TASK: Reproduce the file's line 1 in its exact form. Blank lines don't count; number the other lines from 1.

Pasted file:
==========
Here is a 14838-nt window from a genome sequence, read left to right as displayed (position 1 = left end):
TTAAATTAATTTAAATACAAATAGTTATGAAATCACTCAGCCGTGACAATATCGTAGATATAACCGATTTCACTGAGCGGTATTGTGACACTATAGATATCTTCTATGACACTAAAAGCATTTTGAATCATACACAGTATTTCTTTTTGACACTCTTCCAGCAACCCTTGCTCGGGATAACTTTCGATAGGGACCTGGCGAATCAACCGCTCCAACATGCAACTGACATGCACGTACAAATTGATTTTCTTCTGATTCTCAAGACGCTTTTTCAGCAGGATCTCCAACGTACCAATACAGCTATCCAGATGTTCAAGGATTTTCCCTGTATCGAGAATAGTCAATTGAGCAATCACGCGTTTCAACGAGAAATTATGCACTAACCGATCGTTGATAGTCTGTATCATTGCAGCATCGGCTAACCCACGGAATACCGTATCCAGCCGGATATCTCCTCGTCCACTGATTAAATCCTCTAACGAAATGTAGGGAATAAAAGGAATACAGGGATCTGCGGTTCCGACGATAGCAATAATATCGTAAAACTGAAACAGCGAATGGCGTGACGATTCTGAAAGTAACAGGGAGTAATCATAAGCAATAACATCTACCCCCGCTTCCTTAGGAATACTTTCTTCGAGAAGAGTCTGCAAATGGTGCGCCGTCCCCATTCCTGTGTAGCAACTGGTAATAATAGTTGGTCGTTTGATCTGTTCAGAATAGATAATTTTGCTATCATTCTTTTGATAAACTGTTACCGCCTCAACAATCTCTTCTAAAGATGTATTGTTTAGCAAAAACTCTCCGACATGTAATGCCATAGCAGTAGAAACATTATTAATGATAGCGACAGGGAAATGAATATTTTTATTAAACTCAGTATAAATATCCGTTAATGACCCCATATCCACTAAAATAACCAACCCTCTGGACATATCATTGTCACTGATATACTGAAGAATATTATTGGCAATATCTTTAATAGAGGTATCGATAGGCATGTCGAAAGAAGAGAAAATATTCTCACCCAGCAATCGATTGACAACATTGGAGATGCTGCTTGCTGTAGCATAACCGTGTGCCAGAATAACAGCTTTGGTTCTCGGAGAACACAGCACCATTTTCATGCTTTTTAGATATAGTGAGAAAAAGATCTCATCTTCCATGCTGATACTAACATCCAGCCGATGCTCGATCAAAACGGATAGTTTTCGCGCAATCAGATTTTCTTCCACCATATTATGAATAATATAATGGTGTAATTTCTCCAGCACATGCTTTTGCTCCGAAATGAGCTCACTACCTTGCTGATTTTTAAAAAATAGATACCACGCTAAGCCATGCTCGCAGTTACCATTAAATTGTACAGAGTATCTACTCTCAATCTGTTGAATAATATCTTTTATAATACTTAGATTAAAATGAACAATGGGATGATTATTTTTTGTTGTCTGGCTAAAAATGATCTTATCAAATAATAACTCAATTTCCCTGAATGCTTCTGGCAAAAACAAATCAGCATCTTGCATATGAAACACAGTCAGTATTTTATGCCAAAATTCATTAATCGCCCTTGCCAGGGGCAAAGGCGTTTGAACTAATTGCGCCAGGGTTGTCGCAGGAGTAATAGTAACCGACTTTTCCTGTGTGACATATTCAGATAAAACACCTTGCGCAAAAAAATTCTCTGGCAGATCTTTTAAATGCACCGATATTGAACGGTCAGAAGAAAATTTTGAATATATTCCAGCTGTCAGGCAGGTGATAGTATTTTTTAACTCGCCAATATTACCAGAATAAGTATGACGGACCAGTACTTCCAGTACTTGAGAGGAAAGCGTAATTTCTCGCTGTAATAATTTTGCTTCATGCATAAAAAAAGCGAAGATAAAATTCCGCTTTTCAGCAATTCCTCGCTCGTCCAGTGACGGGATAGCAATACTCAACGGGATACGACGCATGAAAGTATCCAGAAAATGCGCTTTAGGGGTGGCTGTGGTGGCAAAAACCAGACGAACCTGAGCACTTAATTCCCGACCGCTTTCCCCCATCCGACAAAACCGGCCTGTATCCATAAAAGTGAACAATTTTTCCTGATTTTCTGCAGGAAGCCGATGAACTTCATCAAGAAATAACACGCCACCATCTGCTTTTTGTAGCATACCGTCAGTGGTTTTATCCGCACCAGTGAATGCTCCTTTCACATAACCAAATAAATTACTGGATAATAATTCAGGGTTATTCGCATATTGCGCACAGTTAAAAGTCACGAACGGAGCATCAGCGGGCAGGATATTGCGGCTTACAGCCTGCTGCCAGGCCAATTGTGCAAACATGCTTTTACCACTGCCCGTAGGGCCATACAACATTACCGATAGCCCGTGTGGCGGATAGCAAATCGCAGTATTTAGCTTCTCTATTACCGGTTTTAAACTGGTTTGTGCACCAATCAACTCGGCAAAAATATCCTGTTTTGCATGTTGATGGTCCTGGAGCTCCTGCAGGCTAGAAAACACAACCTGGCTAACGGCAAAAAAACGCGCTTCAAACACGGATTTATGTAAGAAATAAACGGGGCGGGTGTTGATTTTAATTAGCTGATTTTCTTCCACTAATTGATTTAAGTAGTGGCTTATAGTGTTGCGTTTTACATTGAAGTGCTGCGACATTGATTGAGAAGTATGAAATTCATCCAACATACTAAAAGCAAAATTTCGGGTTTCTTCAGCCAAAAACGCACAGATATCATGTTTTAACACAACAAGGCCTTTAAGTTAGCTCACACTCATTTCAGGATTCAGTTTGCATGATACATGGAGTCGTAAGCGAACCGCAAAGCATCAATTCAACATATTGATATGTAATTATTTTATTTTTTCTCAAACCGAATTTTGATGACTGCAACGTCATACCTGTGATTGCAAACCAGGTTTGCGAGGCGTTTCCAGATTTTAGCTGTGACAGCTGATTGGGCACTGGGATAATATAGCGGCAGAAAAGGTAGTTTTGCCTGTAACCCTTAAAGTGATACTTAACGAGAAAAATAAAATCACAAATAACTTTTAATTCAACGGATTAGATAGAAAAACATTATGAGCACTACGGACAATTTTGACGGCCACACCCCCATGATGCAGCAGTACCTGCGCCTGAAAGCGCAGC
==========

Here is a 14838-nt window from a genome sequence, read left to right as displayed (position 1 = left end):